Sometimes the biggest discoveries start from something small.
For two semesters, marine biology major Bailey Fallon worked in the College of Charleston’s Mace Brown Museum of Natural History. As a student volunteer, she spent most of her time in the museum’s prep lab doing tasks like cleaning dirt off fossils and piecing together small bones.
She loved the job, but was looking for something more. After telling Robert Boessenecker, adjunct faculty in the Department of Geology and Environmental Geosciences, that she wanted to do research, Boessenecker handed Fallon a small bone – a shell ‘ossicle’ of a leatherback sea turtle – and told her to find out more about it.
“First I measured it,” says Fallon. “Then I searched the entire database on leatherback ossicle fossils and attempted to identify which genus the fossil belonged to.”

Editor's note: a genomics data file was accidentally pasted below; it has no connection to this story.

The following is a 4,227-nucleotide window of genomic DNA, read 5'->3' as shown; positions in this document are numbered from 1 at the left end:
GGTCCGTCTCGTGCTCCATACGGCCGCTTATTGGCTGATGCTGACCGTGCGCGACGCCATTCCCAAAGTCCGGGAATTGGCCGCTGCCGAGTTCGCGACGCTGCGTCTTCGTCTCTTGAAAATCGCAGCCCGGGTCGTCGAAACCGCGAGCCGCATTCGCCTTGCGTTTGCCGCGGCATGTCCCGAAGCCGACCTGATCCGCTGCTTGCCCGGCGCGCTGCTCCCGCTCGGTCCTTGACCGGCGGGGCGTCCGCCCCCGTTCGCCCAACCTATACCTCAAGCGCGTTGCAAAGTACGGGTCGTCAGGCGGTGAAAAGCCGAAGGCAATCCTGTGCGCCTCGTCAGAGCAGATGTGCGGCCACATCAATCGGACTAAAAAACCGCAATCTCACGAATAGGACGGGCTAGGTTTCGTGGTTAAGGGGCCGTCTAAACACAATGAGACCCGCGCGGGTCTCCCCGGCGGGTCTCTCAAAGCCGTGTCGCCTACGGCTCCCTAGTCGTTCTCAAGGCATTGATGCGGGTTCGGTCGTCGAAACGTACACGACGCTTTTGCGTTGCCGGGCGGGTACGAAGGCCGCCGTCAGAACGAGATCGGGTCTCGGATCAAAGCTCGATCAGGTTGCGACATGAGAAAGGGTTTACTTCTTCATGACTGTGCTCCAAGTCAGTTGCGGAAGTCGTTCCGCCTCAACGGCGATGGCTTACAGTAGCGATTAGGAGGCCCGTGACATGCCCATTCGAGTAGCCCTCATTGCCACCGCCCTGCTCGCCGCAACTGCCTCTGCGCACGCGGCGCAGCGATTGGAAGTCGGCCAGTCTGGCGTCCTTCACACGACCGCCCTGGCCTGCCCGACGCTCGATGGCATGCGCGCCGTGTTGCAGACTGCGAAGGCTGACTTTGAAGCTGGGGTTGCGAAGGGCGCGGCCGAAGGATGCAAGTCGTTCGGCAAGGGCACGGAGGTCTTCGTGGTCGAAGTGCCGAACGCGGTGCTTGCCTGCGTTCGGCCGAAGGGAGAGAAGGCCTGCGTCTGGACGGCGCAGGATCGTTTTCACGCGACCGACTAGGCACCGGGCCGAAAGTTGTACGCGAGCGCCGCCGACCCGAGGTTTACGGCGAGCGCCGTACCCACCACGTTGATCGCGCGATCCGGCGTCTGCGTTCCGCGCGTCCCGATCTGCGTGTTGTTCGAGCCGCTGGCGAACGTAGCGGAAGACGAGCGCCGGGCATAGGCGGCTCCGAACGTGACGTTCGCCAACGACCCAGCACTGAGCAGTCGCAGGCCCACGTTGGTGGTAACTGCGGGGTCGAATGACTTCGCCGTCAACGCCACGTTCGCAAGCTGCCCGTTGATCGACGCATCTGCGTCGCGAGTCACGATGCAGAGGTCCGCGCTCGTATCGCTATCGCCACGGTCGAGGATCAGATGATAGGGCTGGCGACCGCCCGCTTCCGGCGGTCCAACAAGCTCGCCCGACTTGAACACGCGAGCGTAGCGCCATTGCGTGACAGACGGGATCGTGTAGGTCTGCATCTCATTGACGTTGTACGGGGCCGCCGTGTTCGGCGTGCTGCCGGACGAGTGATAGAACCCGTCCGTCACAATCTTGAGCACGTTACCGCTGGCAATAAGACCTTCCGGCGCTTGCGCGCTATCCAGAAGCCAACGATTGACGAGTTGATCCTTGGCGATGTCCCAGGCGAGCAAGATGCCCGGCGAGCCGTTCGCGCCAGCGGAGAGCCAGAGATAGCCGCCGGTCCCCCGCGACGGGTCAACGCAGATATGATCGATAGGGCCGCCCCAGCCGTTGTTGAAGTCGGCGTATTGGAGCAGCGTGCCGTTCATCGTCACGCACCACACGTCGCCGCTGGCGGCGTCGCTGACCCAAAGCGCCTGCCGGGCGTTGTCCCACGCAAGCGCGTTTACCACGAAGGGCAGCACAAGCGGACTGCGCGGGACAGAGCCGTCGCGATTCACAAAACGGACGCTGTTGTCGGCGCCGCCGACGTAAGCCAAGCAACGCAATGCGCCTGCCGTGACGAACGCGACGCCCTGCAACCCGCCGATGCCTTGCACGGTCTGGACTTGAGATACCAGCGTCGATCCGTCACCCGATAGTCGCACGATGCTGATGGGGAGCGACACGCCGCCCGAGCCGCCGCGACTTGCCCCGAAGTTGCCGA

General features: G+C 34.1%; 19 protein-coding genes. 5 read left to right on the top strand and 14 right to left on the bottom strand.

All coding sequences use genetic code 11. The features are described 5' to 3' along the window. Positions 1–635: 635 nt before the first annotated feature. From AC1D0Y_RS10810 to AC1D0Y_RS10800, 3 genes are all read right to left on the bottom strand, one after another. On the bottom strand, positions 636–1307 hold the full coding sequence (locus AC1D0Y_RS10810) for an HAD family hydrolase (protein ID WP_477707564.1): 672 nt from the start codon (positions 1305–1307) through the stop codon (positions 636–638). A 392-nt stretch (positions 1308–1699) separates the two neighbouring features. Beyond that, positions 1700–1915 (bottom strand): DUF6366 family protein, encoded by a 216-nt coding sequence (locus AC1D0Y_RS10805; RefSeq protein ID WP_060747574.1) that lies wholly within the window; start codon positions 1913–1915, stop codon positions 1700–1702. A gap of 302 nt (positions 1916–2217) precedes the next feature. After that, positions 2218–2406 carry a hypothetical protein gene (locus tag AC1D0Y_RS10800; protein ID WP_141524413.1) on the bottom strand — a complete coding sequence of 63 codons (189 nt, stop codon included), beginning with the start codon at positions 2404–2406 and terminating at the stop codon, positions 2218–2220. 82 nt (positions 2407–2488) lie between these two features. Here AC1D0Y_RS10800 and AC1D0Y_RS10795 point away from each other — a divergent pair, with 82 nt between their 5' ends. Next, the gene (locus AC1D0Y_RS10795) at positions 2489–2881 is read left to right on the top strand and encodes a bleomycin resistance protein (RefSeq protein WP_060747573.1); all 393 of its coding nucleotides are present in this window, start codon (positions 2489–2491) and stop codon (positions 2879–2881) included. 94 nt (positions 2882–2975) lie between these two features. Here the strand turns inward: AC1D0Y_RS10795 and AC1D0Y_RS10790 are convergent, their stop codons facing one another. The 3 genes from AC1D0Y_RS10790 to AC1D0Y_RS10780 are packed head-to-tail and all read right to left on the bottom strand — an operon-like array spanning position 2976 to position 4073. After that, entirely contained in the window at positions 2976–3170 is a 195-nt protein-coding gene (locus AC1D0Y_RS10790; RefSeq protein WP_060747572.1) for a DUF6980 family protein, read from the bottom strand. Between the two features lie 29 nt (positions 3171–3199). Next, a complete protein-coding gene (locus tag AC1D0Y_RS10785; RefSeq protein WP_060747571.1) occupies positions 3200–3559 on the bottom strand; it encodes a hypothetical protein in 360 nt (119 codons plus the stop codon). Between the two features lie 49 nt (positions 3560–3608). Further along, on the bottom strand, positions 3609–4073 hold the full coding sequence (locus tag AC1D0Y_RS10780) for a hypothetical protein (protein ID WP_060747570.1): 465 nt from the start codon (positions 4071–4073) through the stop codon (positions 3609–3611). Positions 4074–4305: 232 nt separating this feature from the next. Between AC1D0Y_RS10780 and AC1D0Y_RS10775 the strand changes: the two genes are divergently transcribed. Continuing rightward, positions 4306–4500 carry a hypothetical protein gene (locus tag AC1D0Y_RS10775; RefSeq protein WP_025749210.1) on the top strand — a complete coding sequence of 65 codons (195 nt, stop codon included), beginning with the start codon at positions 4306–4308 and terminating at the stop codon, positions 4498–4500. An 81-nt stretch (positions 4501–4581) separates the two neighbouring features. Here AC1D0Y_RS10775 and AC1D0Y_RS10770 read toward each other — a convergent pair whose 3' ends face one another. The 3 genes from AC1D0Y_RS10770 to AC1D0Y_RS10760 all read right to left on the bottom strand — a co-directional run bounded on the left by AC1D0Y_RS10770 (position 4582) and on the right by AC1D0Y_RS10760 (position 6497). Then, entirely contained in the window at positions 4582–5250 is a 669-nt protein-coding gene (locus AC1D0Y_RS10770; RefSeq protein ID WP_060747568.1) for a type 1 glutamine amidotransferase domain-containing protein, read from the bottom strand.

After a lot of reading, searching and comparing it to other fossils, she concluded that this ossicle is about 5 million years old and that it probably belonged to Psephophorus, an extinct turtle that is likely an ancestor of the modern leatherback turtle (Dermochelys coriaceae). Research in hand, Boessenecker and Fallon determined that the fossil, which was collected near Santa Cruz, was the first record of a leatherback fossil from Northern California.
Boessenecker was impressed with Fallon’s research.
“Most of the work Bailey did was to become an expert on identifying fossil leatherbacks, becoming familiar with the existing published research on leatherbacks and describing the anatomy of the fossil,” he says. “I guided her as best I could and, in the end, she knows more about leatherbacks than I do and she has in turn taught me quite a bit about them.”
Boessenecker adds, “It was an absolute privilege to work with Bailey. She is highly capable, motivated and undaunted.”
The two compiled all of the research and published the results in the peer-reviewed journal PaleoBios.
“When [Boessenecker] first handed me this tiny fossil and told me that we could write an entire paper on it and have it published, it blew my mind,” says Fallon. “I loved the appeal of being able to publish as an undergraduate student. I know that is rare.”